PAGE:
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The ZESA prepaid token system is the irk of electricity retailing

   

With second reports of a ZESA prepaid tokens blackout, after the officially communicated one some months back, one is left wondering what the real issues are. It cannot be an issue of technology as ZESA commercial services itself has the capacity to implement a renowned enterprise system like SAP. Looking at the setup of the prepaid tokens reveals a few possible flaws.

Everything is prepaid: The commercialised token systems is prepaid (lesson learnt from high default rates) from start to the end of the consumption chain. The middleman distributor or financier must buy tokens from ZESA for reselling to the public and the public must buy prepaid tokens for use. Now, due to the liquidity and cash flow challenges, the business model is vulnerable to the current economics. If the financier, say Petrotrade, at any time is unable to buy tokens and replenish their stock, their distribution network becomes obsolete. Unfortunately, they can easily get away with the “system is down” excuse which simply puts the blame on ZESA.

Redundancy is costly: The ideal situation in the IT equipment required is such that if one channel fails to connect to the token servers, a backup system should quickly kick in with no resultant downtime. Unfortunately, the distributors only have that one primary channel with no financial capacity for redundancy. This is how you end  with up issues like “we are going down for maintenance”. Imagine Google going down for a couple of hours to perform upgrades.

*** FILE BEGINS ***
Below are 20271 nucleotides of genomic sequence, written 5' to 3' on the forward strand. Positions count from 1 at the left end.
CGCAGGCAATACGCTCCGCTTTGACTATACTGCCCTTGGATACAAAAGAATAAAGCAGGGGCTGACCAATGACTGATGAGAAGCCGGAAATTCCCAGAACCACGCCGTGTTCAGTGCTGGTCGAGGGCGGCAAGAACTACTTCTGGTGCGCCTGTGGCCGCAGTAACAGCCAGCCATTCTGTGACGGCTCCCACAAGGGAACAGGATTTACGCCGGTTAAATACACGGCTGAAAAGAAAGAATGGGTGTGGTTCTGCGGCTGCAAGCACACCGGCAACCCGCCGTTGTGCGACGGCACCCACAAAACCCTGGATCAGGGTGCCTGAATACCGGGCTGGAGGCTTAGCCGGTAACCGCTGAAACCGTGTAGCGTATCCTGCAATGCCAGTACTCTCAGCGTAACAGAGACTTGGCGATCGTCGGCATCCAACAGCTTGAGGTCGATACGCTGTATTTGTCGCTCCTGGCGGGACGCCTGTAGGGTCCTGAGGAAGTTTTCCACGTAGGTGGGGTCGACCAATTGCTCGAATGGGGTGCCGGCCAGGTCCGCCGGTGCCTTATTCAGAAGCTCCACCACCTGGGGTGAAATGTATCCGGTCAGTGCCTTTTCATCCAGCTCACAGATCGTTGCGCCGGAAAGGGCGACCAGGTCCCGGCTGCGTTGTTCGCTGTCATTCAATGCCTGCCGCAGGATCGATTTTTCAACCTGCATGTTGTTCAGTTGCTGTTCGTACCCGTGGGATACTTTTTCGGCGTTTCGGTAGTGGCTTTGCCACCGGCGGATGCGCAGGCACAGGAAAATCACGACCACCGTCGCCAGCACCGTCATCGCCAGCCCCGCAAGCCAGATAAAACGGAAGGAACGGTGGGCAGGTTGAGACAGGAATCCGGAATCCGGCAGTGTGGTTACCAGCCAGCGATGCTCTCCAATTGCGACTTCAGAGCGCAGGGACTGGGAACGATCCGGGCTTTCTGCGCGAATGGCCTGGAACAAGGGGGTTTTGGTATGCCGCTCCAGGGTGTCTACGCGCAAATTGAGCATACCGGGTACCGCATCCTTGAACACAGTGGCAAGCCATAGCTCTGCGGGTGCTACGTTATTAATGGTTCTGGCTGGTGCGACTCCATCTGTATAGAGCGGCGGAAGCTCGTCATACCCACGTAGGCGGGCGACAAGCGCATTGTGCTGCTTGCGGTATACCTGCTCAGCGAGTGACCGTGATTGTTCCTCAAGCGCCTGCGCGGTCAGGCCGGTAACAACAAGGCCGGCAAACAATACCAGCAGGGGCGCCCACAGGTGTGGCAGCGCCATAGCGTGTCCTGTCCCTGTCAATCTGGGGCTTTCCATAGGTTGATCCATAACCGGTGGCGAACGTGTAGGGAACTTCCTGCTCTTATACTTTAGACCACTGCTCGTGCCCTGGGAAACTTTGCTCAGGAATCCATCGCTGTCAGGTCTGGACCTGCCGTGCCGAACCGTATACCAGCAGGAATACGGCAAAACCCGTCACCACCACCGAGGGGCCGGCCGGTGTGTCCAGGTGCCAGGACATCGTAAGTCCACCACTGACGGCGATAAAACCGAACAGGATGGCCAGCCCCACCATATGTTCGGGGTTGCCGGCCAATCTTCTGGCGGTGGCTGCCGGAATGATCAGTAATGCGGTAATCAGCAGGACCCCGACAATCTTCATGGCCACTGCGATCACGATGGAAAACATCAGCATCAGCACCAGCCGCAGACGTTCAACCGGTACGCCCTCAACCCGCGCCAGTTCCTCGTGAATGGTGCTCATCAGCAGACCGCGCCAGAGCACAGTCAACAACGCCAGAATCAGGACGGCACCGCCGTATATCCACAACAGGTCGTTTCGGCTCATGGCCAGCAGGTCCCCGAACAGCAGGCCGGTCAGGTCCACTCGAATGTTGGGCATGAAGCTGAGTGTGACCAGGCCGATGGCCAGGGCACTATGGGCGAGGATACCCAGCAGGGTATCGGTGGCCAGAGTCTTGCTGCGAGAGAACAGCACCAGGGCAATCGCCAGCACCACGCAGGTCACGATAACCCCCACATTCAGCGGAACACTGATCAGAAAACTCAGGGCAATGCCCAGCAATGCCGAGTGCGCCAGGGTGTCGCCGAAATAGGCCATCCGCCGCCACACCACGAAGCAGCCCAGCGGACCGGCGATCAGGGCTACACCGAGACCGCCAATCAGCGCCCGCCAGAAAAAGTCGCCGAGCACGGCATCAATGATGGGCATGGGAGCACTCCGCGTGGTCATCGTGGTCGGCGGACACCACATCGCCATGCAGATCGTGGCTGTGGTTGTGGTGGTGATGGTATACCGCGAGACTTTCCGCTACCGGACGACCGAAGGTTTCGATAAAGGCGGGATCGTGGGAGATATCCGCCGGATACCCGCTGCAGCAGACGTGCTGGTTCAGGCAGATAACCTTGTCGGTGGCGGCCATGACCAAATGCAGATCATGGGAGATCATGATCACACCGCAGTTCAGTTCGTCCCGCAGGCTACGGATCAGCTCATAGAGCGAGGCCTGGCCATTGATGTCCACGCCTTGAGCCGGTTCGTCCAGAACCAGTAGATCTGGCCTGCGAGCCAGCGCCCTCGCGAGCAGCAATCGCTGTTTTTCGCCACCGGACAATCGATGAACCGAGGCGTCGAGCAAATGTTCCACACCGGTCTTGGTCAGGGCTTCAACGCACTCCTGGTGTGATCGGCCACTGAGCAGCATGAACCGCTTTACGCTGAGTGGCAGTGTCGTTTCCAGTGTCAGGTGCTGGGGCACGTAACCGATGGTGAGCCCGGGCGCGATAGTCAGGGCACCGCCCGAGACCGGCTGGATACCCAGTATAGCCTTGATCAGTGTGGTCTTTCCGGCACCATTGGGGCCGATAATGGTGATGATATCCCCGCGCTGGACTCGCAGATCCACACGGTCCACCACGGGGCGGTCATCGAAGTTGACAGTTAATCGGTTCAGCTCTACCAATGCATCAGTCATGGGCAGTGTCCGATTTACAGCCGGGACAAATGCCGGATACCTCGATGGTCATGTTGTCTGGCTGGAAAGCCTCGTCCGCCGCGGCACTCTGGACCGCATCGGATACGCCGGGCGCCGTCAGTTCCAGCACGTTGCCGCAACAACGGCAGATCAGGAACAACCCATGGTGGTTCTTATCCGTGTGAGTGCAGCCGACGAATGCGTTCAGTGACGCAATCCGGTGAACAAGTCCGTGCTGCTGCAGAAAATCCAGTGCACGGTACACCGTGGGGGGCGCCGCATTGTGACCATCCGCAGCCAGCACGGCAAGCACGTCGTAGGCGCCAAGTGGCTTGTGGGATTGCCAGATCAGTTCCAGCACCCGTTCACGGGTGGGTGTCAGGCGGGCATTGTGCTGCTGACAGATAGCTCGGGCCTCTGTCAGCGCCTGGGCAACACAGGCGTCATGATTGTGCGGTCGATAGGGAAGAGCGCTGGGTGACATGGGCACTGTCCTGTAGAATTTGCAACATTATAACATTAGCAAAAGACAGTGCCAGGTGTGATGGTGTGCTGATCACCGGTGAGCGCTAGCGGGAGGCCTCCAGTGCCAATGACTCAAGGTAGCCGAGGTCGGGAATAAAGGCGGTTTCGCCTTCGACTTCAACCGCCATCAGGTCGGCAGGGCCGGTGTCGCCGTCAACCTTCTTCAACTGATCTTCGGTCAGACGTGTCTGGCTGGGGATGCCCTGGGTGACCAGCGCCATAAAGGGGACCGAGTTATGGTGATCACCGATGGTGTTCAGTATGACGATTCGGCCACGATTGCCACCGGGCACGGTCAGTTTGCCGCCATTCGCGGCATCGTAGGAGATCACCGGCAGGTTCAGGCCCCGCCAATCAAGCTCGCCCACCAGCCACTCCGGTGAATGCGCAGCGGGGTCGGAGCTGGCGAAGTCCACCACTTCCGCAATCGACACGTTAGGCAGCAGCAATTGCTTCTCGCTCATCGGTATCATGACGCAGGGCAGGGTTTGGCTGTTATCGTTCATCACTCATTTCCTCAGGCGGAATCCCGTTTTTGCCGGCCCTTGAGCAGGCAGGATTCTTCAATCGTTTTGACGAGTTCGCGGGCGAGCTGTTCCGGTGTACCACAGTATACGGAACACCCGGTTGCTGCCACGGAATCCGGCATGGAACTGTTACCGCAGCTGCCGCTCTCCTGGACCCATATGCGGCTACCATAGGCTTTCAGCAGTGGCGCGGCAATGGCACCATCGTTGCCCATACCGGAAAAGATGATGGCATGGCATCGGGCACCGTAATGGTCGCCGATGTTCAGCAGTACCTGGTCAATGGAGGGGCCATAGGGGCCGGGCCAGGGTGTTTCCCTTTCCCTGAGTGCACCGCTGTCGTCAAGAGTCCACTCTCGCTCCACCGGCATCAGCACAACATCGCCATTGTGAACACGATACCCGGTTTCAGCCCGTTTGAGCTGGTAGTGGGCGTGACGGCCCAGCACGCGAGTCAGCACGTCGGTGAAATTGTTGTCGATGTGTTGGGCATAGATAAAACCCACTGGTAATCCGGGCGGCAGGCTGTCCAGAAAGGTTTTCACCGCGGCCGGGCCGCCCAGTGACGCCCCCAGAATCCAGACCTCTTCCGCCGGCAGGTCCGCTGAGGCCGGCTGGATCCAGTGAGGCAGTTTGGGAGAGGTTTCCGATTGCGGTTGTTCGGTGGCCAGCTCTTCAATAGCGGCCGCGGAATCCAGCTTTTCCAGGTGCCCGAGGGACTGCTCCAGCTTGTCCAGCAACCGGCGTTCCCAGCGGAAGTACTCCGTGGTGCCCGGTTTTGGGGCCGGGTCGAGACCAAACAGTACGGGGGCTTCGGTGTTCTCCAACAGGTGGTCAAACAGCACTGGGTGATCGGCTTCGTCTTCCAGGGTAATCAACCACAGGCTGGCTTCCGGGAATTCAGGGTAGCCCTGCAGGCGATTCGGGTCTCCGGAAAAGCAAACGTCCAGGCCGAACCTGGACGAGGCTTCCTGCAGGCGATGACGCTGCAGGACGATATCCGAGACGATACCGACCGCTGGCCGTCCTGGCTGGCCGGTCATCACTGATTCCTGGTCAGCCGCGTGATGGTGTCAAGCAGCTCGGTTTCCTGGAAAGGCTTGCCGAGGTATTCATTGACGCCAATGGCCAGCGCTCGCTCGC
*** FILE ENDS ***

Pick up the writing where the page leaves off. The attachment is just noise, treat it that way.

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Token system is online based: The one limitation of an online system is that even though a distributor gives out prepaid scratch cards or otherwise, there is that extra leg that is required for authentication with the main token server. If a post paid intermediary based on trust could be established, it would do a lot to counter the requirement to authenticate tokens online. Sort of like a half step between the customer and ZESA.

Unfortunately, neither ZESA nor the distributors are willing to take the risk of providing that service because of the perceived default. To make things worse, the communications usually run on the public networks as opposed to a dedicated link. If OK Zimbabwe network is down for any reason, the whole system will not work event though ZESA is up.

There are no smart meters yet: If the smart meter tender saga would end, the rollout of smart meters could do a lot to cover the gap. A post paid function can be enabled to allow customers to access without the mediation of distributors, small emergency credits of $5 or so to be paid on the next token purchase. It would sort of be like the airtime credit offered by mobile operators.


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